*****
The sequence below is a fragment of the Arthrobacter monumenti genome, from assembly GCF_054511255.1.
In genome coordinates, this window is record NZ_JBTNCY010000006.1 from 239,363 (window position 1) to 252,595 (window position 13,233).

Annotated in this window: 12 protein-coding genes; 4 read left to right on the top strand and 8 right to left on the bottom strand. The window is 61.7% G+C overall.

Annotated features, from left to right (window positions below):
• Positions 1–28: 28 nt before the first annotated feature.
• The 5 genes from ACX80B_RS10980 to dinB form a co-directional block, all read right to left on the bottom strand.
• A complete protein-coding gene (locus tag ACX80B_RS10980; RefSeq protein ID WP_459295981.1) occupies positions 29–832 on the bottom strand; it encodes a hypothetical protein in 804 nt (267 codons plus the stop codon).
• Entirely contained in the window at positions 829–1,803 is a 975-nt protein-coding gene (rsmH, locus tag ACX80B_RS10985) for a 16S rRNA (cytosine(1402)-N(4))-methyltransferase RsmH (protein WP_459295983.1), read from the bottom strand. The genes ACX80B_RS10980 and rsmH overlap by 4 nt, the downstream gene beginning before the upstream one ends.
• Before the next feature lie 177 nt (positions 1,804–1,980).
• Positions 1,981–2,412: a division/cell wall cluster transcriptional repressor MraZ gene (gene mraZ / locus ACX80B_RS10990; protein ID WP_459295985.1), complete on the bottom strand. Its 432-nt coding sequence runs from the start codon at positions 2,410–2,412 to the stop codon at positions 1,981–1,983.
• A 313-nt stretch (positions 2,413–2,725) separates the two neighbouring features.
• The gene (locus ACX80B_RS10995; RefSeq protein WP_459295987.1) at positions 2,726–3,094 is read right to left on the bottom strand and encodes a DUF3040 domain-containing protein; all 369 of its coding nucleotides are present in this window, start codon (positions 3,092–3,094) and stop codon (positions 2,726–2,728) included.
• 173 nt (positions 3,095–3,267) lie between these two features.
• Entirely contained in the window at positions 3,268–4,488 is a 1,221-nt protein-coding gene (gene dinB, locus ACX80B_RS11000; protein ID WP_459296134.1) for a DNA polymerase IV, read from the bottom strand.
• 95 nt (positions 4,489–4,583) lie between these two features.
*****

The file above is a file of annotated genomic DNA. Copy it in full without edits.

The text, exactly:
The sequence below is a fragment of the Arthrobacter monumenti genome, from assembly GCF_054511255.1.
In genome coordinates, this window is record NZ_JBTNCY010000006.1 from 239,363 (window position 1) to 252,595 (window position 13,233).

Annotated in this window: 12 protein-coding genes; 4 read left to right on the top strand and 8 right to left on the bottom strand. The window is 61.7% G+C overall.

Annotated features, from left to right (window positions below):
• Positions 1–28: 28 nt before the first annotated feature.
• The 5 genes from ACX80B_RS10980 to dinB form a co-directional block, all read right to left on the bottom strand.
• A complete protein-coding gene (locus tag ACX80B_RS10980; RefSeq protein ID WP_459295981.1) occupies positions 29–832 on the bottom strand; it encodes a hypothetical protein in 804 nt (267 codons plus the stop codon).
• Entirely contained in the window at positions 829–1,803 is a 975-nt protein-coding gene (rsmH, locus tag ACX80B_RS10985) for a 16S rRNA (cytosine(1402)-N(4))-methyltransferase RsmH (protein WP_459295983.1), read from the bottom strand. The genes ACX80B_RS10980 and rsmH overlap by 4 nt, the downstream gene beginning before the upstream one ends.
• Before the next feature lie 177 nt (positions 1,804–1,980).
• Positions 1,981–2,412: a division/cell wall cluster transcriptional repressor MraZ gene (gene mraZ / locus ACX80B_RS10990; protein ID WP_459295985.1), complete on the bottom strand. Its 432-nt coding sequence runs from the start codon at positions 2,410–2,412 to the stop codon at positions 1,981–1,983.
• A 313-nt stretch (positions 2,413–2,725) separates the two neighbouring features.
• The gene (locus ACX80B_RS10995; RefSeq protein WP_459295987.1) at positions 2,726–3,094 is read right to left on the bottom strand and encodes a DUF3040 domain-containing protein; all 369 of its coding nucleotides are present in this window, start codon (positions 3,092–3,094) and stop codon (positions 2,726–2,728) included.
• 173 nt (positions 3,095–3,267) lie between these two features.
• Entirely contained in the window at positions 3,268–4,488 is a 1,221-nt protein-coding gene (gene dinB, locus ACX80B_RS11000; protein ID WP_459296134.1) for a DNA polymerase IV, read from the bottom strand.
• 95 nt (positions 4,489–4,583) lie between these two features.